Turn Your Child’s Art Into Memories This Year


It’s a new year and for a lot of us (especially those of you with young children), it’s time to tidy up, put away decorations, and get organized. But with the Christmas season barely behind us, your home is probably still filled with the delightful artwork your little ones created at home and at school.

If you missed the article I wrote a few months ago about ways to preserve your child’s art, read this: http://readingisfunimaginethat.com/2018/07/26/3-unique-ways-to-save-your-childs-art/

Preserving art is a beautiful thing that parents like to do as reminders of how their children’s creative minds change as the years go by. Scribbles turn into stick figures, and somewhere along the way those stick figures become shapely, recognizable faces, shapes, and places that exist only in imaginations. Hanging onto that creative evolution provides joyful memories to recall as the children grow.

But now that the holidays are over and the reindeer, snowman, and Christmas tree art is ready to be packed away, I’d love to offer some ideas for turning art into memories this year!

  • Make a memory box: Once a week, talk to your child about something that made them happy that day or sometime earlier in the week and have them draw a picture to remind them of that memory. If you do this every week, you’ll have more than 50 pieces of paper to open at the end of 2019 — all with your child’s drawings (even better if they write a sentence or two about their art!) A couple of ideas for keepsake boxes to store the art in include a shoebox or or a “piggy bank box” (found on page 22 of Reading Is Fun! Imagine That! — minus the coins, of course!)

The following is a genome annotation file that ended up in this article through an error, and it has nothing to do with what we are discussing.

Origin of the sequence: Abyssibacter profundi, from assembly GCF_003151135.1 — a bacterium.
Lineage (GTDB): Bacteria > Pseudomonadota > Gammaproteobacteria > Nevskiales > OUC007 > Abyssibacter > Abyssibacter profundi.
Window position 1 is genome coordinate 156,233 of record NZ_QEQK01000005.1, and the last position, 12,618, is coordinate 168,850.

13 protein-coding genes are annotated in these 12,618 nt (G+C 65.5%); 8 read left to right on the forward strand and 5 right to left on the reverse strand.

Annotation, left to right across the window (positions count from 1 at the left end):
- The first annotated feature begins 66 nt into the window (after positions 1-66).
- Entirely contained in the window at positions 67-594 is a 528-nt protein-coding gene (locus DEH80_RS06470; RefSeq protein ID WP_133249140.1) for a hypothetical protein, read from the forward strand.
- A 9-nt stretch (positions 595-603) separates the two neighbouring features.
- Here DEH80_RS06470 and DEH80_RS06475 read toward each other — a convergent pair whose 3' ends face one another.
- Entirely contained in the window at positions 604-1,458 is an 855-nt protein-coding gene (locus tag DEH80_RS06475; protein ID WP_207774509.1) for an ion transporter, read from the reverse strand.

• Create a dream box: Children dream big. They imagine what they’re going to be when they grow up. They think about it, write about it, and draw about it. So why not have them write their dreams down on paper, illustrate them, and save them in a dream box. Even better, my story-poem in Reading Is Fun! Imagine That! has a coinciding poem titled “My Future” that you can read together before making the box. It begins:

“I wonder where I’ll be someday, what are the things I’ll do?”

And who will be the friends I have? I think about that, too.

Where will I live, and work, and play? Will I still ride a bike?

How will the world have changed by then, and what will it be like?”

  • Make a wish box: In my story-poem titled “My Wishes,” which I wrote about here (https://bit.ly/2LRXIAv), I talk about the importance of children realizing just how special they are without always wishing that they were someone or something else. I invite you to read this story-poem from Reading Is Fun! Imagine That! and have your child write about and/or illustrate things s/he wishes for, or that they already have or do that they enjoy!

Happy New Year,

Ruth A. Radmore





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